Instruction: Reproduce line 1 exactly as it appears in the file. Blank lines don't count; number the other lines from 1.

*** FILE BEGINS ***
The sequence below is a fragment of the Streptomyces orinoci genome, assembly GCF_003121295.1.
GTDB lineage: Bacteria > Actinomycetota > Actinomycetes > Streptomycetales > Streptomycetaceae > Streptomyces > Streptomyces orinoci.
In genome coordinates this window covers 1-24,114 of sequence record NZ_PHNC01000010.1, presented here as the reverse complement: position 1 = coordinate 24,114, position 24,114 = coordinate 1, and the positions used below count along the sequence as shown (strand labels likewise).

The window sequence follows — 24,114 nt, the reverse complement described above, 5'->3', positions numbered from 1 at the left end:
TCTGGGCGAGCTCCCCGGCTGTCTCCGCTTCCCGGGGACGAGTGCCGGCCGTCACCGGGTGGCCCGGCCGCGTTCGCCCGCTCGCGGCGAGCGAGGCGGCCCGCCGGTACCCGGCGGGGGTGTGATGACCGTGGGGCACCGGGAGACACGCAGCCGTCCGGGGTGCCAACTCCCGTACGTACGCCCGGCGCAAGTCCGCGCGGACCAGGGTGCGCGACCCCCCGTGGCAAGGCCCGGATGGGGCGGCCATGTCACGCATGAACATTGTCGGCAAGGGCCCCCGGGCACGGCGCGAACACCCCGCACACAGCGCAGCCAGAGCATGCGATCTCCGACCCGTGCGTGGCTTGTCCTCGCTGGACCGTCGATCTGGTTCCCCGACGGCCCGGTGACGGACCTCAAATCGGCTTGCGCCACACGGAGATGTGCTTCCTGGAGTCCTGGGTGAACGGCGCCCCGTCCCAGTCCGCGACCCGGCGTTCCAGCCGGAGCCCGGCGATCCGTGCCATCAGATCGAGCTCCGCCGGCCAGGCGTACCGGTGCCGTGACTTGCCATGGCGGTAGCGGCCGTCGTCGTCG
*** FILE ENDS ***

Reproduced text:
The sequence below is a fragment of the Streptomyces orinoci genome, assembly GCF_003121295.1.